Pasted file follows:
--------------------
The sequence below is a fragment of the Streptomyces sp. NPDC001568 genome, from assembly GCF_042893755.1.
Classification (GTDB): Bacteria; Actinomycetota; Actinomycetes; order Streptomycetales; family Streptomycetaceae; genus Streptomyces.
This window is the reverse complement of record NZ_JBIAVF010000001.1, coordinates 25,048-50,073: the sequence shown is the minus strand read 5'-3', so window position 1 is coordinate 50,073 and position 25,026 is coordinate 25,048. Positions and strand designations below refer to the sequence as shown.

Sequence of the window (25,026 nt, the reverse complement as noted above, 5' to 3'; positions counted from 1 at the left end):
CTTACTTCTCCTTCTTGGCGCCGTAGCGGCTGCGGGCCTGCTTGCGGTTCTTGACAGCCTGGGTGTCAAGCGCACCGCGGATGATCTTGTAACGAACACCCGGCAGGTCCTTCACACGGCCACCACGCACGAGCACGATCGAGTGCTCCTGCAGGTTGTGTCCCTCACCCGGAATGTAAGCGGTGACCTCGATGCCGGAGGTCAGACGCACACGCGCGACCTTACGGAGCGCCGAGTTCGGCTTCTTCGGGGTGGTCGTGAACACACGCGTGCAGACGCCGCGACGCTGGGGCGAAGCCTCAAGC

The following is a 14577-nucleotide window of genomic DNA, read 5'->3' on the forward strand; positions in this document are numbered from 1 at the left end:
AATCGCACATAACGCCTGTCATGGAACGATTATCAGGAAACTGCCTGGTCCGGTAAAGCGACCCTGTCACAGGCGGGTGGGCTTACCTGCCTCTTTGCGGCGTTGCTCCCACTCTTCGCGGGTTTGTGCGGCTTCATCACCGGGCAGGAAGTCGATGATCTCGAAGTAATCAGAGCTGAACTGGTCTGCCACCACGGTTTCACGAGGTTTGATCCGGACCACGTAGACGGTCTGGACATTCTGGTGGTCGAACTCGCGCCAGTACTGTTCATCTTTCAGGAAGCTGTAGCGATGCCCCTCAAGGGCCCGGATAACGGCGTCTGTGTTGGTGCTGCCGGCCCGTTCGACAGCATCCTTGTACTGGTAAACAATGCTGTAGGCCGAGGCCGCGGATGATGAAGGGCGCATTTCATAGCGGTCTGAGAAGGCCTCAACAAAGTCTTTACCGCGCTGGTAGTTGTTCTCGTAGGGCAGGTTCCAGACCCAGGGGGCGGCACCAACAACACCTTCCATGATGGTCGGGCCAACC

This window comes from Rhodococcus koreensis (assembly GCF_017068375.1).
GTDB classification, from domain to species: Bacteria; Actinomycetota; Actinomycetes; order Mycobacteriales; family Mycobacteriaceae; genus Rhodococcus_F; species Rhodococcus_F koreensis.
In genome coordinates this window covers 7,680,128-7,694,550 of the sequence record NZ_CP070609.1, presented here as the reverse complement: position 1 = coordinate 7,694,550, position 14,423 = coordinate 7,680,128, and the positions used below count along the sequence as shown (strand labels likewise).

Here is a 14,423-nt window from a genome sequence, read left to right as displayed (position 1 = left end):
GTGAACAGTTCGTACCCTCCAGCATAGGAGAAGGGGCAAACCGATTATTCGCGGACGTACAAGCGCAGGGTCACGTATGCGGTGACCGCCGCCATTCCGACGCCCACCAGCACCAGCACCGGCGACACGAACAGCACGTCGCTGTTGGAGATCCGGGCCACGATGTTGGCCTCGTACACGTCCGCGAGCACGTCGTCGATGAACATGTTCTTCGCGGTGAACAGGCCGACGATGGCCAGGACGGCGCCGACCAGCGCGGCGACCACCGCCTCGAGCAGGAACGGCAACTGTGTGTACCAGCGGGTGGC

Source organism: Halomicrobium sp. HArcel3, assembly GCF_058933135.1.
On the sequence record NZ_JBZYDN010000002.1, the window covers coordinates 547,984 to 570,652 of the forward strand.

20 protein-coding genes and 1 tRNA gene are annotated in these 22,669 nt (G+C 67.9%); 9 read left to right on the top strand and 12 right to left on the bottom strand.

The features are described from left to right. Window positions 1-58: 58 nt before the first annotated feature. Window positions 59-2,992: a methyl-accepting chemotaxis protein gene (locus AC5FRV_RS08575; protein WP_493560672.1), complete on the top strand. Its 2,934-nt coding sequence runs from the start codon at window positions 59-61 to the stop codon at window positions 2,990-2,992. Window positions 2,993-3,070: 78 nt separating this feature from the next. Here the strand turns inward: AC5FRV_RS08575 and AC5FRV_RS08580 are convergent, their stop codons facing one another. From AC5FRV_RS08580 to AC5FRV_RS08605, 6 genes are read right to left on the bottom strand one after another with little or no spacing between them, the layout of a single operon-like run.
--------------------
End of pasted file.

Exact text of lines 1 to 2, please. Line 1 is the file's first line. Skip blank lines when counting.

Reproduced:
The sequence below is a fragment of the Streptomyces sp. NPDC001568 genome, from assembly GCF_042893755.1.
Classification (GTDB): Bacteria; Actinomycetota; Actinomycetes; order Streptomycetales; family Streptomycetaceae; genus Streptomyces.